Providers Seize Opportunities at the Intersection of Defined Contribution and Wealth Management
July 14, 2022 — Boston
Several DC providers are harmonizing their DC and wealth management businesses to create synergies
Amid intense fee compression in the defined contribution (DC) market, financial planning and wealth management are becoming more attractive service offerings to recordkeepers, plan advisors, and other DC providers, according to The Cerulli Report—U.S. Retirement End-Investor 2022: Fostering Comprehensive Relationships.
DC providers are well positioned to nurture deeper, more comprehensive relationships with retirement investors that extend beyond their DC plan by helping them navigate complicated financial dilemmas, questions, and challenges over the course of their working lives. One-third (34%) of active 401(k) participants name their 401(k) provider as their primary source of retirement planning and advice, followed by a financial professional (16%), according to the research.
“Retirement investors’ financial priorities often shift from immediate saving and debt management concerns to longer-term, financial planning considerations as they progress through their careers and accumulate greater wealth,” states Shawn O’Brien, associate director. At a certain point, some participants will stand to benefit from a high-touch, comprehensive wealth management relationship where they gain access to more advanced financial planning services, a broader investment opportunity set, and more flexible distributions. O’Brien says, “Firms that establish and expand relationships with participants during their working years offer a simple, seamless transition from DC-focused asset accumulation to a more holistic, financial planning and advisory experience as they approach retirement.”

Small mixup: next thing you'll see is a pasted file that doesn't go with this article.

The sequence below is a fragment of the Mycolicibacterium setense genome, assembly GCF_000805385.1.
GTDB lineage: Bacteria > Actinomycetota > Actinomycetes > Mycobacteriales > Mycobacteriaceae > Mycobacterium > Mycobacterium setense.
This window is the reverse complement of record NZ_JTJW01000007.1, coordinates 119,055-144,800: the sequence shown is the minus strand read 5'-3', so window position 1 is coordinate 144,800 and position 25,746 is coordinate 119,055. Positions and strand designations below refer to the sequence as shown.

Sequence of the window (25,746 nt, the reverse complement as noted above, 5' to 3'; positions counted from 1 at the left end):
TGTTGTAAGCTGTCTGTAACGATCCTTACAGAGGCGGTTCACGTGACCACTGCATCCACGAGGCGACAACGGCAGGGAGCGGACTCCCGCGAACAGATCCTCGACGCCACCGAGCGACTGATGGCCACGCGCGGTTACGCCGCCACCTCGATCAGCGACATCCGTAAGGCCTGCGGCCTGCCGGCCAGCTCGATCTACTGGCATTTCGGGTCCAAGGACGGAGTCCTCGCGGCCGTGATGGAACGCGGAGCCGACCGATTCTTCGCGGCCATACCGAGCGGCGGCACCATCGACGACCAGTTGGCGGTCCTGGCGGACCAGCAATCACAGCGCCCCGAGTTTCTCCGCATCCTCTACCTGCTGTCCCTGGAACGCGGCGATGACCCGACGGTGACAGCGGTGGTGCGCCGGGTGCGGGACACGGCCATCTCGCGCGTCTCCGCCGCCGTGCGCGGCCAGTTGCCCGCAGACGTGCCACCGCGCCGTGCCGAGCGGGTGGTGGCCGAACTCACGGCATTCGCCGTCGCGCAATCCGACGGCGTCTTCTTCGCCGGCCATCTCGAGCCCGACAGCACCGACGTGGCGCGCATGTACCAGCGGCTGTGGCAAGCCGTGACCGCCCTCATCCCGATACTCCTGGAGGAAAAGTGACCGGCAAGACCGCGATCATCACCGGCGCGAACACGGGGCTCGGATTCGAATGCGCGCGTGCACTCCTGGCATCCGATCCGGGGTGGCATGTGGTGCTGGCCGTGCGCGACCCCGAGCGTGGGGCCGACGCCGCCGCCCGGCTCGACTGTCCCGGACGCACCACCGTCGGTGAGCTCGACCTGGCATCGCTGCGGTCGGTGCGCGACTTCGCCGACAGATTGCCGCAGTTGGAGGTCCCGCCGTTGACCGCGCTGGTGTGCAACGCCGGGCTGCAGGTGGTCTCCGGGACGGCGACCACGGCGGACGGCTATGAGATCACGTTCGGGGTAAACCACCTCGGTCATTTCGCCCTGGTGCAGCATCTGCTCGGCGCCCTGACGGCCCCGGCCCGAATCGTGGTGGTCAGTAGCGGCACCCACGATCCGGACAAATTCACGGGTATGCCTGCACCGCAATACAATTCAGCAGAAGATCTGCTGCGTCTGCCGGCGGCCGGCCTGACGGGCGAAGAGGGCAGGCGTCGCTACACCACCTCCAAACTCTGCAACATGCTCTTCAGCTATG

The opportunity is ripe for retirement plan providers. Cerulli estimates more than $440 billion in DC assets were rolled into individual retirement accounts (IRAs) with the help of an advisor in 2021, illustrating the addressability for sourcing wealth management business from the DC market. The vast majority (86%) of advisor-intermediated rollover assets are through an existing advisor relationship. “For wealth managers looking to capture rollovers from DC plans, this data underscores the importance of establishing and nurturing relationships with participants earlier in their careers, years prior to potential rollover events,” adds O’Brien.
Cerulli anticipates DC recordkeeper and intermediary consolidation, along with ongoing legal and regulatory pressures, to continue to exert downward pressure on fees in the DC market, making financial planning and wealth management services increasingly attractive to providers from a financial standpoint. According to the research, the services are considerably more lucrative than pure-play recordkeeping relationships, in part because the wealth management industry has been largely insulated from the intense fee compression experienced in the asset management and recordkeeping industries.
Given the attractive economics of wealth management relative to recordkeeping and plan advisory, Cerulli anticipates more wealth managers and DC plan providers will create synergies between these two business units through mergers and acquisitions, and strategic partnerships. O’Brien notes that, “By harmonizing their DC and wealth businesses, firms can manifest meaningful financial benefits for both franchises. Factoring in the expected ancillary revenue from converting DC participants to wealth management clients may allow firms to offer more competitive pricing on the DC side, helping them win additional mandates.” O’Brien also believes greater “coopetition” between recordkeepers and plan advisors could arise as the two parties work to serve the plan but simultaneously compete for participant rollovers.
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